Keratinocyte cancers

Anala Gossai, Dorothea T. Barton, Judy R. Rees, Heather H. Nelson, Margaret R. Karagas

Research output: Chapter in Book/Report/Conference proceedingChapter

Abstract

Keratinocyte cancers (KC) include basal and squamous cell carcinomas that arise from keratinocytes or their precursors. KCs are the most common malignancies in humans. Basal cell carcinoma (BCC) has higher incidence rates, but squamous cell carcinoma (SCC) causes most deaths. Despite increasing incidence rates, the mortality rates have not changed markedly in recent years. The geographic and demographic features of these tumors have remained consistent over the past several decades, with a gradient of increasing incidence rates with proximity to the equator, predominantly affecting fair-skinned populations. Risk increases with age, is higher in men than women, and is associated with artificial as well as natural exposure to UV light. There is emerging evidence that these malignancies, particularly BCCs, may be increasing in younger adults and among women. While basal and squamous cell carcinomas share etiological factors, the relative importance of these factors, pattern of exposure, molecular alterations, and even the factors themselves differ.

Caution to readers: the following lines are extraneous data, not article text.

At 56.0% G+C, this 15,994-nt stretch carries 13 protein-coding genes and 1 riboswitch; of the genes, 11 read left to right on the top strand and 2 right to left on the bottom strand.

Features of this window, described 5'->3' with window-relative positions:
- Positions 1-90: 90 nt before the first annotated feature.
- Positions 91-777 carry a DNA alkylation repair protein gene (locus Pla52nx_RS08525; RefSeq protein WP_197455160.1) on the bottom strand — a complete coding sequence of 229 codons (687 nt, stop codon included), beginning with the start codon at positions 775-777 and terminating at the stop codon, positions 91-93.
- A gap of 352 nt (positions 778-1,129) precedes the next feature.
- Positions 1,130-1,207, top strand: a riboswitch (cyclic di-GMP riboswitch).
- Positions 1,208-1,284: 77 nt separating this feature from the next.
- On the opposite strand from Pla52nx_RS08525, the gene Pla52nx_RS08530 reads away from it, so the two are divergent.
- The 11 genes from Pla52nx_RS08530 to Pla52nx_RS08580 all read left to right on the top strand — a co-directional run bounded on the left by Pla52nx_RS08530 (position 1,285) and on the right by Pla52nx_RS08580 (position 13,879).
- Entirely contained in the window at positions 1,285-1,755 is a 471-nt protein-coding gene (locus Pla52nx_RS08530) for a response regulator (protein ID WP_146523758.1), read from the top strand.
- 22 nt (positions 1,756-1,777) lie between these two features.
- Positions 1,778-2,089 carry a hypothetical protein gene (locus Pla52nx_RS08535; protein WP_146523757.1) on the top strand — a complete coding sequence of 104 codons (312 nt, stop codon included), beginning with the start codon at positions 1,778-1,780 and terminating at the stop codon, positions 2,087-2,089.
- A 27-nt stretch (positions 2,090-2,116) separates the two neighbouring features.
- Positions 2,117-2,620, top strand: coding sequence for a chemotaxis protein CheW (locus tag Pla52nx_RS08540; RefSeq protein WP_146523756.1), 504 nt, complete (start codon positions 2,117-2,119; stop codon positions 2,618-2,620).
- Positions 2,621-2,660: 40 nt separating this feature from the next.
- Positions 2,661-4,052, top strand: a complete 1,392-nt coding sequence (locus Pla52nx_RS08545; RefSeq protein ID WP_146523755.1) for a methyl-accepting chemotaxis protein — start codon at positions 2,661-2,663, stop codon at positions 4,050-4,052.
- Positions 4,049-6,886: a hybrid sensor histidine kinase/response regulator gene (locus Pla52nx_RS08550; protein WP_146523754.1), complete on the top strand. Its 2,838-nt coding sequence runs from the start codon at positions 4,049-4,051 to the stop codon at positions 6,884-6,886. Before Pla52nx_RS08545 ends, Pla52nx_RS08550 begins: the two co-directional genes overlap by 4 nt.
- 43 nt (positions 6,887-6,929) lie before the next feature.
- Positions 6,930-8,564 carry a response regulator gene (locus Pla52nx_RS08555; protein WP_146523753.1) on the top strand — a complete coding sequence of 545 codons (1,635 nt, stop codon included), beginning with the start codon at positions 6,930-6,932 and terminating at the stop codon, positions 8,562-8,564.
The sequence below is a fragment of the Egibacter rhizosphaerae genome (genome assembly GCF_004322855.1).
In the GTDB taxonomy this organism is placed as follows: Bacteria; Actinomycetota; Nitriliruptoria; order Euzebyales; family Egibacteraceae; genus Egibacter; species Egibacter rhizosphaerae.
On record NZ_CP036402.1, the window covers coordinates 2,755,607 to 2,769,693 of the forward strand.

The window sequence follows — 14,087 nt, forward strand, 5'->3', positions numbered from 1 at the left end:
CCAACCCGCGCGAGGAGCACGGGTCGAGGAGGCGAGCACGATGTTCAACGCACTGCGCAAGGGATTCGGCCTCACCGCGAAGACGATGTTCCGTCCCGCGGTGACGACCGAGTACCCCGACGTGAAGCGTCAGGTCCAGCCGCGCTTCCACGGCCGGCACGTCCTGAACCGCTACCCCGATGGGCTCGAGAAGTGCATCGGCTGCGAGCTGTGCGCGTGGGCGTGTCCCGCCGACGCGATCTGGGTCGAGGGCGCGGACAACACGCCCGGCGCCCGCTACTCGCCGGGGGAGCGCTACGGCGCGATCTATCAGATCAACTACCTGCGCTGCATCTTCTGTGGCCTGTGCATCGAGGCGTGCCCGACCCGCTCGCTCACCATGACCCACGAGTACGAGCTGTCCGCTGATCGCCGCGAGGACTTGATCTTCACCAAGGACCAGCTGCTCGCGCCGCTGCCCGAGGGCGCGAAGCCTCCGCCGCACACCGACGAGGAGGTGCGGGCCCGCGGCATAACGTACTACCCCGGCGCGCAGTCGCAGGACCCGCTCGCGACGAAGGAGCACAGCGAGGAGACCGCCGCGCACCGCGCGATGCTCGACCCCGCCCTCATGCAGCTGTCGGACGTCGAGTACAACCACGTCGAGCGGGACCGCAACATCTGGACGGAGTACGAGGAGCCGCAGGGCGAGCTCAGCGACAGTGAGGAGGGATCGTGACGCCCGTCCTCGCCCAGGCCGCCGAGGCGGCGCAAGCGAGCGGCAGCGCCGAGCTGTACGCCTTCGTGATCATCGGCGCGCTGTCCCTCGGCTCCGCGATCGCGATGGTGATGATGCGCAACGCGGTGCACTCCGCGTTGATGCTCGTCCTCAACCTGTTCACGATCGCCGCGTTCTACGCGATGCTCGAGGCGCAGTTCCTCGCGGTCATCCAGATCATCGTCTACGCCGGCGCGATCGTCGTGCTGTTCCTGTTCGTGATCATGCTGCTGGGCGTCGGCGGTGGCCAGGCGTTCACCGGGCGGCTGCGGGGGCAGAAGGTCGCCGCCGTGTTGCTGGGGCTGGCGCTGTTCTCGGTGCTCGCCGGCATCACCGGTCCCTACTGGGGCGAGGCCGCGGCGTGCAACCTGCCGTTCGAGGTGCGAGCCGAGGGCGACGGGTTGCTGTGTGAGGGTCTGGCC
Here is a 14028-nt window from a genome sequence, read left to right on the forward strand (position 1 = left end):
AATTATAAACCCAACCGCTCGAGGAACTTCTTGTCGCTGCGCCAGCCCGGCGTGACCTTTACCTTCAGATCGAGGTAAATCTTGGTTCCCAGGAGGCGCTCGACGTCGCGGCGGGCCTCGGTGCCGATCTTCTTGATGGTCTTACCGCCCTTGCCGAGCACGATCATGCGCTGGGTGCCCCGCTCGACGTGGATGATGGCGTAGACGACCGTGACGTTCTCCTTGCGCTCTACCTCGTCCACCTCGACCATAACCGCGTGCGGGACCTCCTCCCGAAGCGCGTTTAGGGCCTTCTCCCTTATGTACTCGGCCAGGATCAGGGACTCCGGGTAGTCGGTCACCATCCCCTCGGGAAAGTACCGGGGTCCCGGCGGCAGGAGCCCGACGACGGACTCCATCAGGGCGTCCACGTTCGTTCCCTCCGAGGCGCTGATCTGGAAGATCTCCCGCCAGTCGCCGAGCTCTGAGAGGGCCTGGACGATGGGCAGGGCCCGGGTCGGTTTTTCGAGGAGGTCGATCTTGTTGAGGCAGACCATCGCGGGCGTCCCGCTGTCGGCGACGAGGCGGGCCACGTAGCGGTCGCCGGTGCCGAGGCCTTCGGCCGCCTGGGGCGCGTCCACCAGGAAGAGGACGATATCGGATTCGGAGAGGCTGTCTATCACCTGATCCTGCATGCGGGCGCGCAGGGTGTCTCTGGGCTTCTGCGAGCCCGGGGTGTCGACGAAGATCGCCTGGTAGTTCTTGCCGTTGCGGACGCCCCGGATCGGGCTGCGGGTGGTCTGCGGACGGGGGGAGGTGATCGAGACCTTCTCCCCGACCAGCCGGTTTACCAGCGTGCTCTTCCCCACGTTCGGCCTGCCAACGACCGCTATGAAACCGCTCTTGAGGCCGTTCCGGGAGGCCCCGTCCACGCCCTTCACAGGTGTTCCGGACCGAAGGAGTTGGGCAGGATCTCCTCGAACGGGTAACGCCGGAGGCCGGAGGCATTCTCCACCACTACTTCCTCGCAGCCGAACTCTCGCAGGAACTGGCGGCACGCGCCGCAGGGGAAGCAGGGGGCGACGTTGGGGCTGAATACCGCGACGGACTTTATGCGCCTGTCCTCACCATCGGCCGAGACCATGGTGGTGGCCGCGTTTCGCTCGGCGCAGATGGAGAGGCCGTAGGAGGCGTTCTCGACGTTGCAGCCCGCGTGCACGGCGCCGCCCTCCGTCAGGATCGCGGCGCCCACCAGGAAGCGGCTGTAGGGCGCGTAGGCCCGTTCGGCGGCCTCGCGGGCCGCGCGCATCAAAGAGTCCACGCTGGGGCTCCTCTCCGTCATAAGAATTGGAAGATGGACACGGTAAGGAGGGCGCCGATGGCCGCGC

Original languageEnglish (US)
Title of host publicationSchottenfeld and Fraumeni Cancer Epidemiology and Prevention, Fourth Edition
PublisherOxford University Press
Pages1089-1118
Number of pages30
ISBN (Electronic)9780190238667
DOIs
StatePublished - Jan 1 2017

Keywords

  • Basal cell carcinoma
  • Etiology
  • Exposure
  • Keratinocyte cancer
  • Mortality rate
  • Squamous cell carcinoma

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